Funeral Planning

The gathering of family and friends to honor the life and spirit of the deceased is far more than an expected rite; it is one of the most important steps in the grieving and healing process. Feldman Mortuary understands the power of remembrance for our Denver community; we provide meaningful, memorable funeral services, delivered with compassion and deep respect for the traditions, customs and cultures of the families we serve.

If funeral pre planning has not been arranged, many decisions need to be made. You may opt for a traditional religious funeral or military funeral service, or as some people in Denver and across the country are doing, you can choose to have a less traditional, but no less meaningful “celebration of life”.

Once the location of the funeral is decided, you'll select a casket or urn, and pallbearers as needed. You'll also decide who will officiate the service—a rabbi or other religious leader, or a “celebrant,” which is a non-denominational leader.

Whatever you choose, Feldman Mortuary will help create a unique, personal service that people will remember fondly for years to come.

Burial Services


Most people who choose Feldman Mortuary hold the funeral service in our elegant, modern chapel, but services can be held at your synagogue or other place of worship, a country club or reception hall, or any appropriate venue across the Denver metro area.

In Jewish funerals, the casket is typically present and according to Jewish traditions, it remains closed. You have the option of having the remains interred (earth burial), or entombed in a crypt inside a mausoleum (above ground burial). In addition, some funeral homes, including Feldman Mortuary, offer “green burial” options, for an even lower-impact alternative. Family, personal convictions or religious traditions are often a factor for choosing one over the other. Further decisions to be made on whether the body needs to be embalmed, what kind of casket to use, what cemetery to use and what to put on the headstone. Your funeral director can help you make informed choices.

Eulogies


How do you sum up a person's life in mere minutes? How do you help mourners remember the complete individual—the spouse, the parent, the friend, the colleague?

Giving a meaningful, moving eulogy can be a nerve-wracking situation even for accomplished public speakers. It doesn't have to be. Being chosen to give a eulogy is an honor; it should be treated that way. And it's good for you—writing and delivering a eulogy is a therapeutic tool to help deal with your grief.

Here are some tips for writing and delivering an eloquent and memorable eulogy:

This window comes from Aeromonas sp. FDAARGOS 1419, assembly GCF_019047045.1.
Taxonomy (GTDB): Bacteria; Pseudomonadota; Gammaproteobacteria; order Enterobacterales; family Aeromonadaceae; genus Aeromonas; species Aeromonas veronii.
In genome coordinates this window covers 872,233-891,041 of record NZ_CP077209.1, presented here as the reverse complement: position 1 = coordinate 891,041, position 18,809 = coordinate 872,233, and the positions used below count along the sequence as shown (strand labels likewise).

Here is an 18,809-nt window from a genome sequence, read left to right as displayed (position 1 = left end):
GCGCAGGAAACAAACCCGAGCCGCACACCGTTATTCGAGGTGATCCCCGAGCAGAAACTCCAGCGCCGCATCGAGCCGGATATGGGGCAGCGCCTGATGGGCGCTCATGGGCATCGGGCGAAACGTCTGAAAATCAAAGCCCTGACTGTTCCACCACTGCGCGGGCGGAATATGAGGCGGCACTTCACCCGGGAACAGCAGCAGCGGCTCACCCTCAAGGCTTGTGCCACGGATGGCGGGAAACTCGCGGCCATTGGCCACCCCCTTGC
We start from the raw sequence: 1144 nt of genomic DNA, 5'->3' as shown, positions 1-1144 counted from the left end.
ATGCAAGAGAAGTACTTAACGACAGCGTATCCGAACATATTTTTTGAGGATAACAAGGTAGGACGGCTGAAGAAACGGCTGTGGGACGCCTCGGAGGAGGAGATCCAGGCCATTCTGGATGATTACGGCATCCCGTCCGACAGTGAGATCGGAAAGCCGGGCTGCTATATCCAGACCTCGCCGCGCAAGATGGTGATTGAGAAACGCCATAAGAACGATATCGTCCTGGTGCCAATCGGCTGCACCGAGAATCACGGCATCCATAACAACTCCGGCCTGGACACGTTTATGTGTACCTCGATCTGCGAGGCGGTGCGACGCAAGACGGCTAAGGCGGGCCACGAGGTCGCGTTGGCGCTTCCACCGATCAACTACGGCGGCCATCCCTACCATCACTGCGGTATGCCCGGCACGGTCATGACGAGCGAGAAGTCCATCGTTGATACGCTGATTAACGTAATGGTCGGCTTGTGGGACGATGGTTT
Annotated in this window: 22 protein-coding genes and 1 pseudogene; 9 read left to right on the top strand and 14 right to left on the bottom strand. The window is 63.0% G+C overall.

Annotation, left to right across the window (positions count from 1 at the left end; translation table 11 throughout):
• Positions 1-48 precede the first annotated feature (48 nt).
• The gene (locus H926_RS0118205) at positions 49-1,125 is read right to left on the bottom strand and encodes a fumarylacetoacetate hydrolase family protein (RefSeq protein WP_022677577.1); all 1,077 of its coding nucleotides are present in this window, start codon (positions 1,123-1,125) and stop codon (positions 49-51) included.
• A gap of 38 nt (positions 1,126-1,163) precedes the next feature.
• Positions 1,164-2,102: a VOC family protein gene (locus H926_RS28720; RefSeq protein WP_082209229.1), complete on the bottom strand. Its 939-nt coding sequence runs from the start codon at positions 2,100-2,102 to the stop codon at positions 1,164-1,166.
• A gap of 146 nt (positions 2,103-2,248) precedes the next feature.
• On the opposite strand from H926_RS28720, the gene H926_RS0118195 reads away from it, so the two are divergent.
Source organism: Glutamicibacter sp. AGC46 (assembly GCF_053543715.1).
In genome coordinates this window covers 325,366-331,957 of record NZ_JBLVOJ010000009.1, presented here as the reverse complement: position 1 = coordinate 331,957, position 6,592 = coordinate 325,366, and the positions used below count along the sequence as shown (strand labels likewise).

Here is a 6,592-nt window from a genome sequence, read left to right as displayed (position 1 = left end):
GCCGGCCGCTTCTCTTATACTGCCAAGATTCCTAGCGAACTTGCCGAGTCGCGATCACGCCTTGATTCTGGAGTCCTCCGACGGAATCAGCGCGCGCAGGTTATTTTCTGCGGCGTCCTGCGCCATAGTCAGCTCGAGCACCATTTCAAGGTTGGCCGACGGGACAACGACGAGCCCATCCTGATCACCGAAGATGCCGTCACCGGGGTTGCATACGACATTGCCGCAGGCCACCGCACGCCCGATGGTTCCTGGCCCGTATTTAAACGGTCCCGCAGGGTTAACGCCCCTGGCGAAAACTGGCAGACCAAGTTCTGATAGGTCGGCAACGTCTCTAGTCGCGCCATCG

Gather information. Talk with family members, close friends and co-workers to get important information on the deceased. Include in the eulogy, the person’s family and other close relationships, their education and career, any hobbies or special interests, places the person lived or traveled to, and their special accomplishments.

Organize your thoughts. Start jotting down your ideas. Include everything at first; you can always edit later. Create an outline of your speech, filling it out with the information you gathered about the person. Keep in mind your time constraints, it’s best to keep things on the short side, especially if there are other speakers.

Write it down. Don't try to ad-lib a eulogy. It isn't a wedding toast, where off-the-cuff remarks can work (or not). Writing down what you will say is critical, because it allows you to remember every detail. Make sure the copy of your eulogy that you bring to the podium is easy to read—print it out in larger than normal font. For handwritten notes, leave extra spaces between each line.

Review and revise. Your first draft will not be the last. When you think you are done, sleep on it and look it over in the morning when you are fresh. That will be the time to make any necessary revisions.

Practice, practice, practice. Read over your eulogy several times in order to become familiar with it. Practice in front of a mirror, read it to friends or family and have them give you feedback. The goal is to become so familiar with your speech that you can deliver it without looking like you’re reading from a script. The more you practice the more comfortable you will be.

Make them laugh, but be respectful. A funeral is not a roast, however, your eulogy can use appropriate humor. Fondly remember a story about the person that everyone can relate too. There may be children or elderly there that may not share the same sense of humor. Laughter is truly the best medicine, and some well-placed humor will help people cope, and bring back fond memories of the deceased.

Don't be afraid to show emotion. Funerals are an extremely emotional event, nobody expects you not to shed a few tears. However, if you feel that you will be too strongly overcome by your emotions, have a back-up plan in place where someone you trust can deliver the eulogy for you. Give them a copy well in advance if you feel this could be an issue.

Prepare the podium. Have a glass of water, as well as tissues handy.

Obituaries


Writing an obituary is a difficult, emotional task. We're here to help make it simpler.

First, you will need to gather information from family and friends of the deceased about their childhood, education, career and hobbies and interests. Ask the funeral home for important information on the date, time and location of the funeral service, and other funeral related events.

Using the template provided here as a baseline will help simplify the process and will help you write a properly structured obituary.


Writing an Obituary


















Download the template.

Please visit our FAQs for answers to additional questions.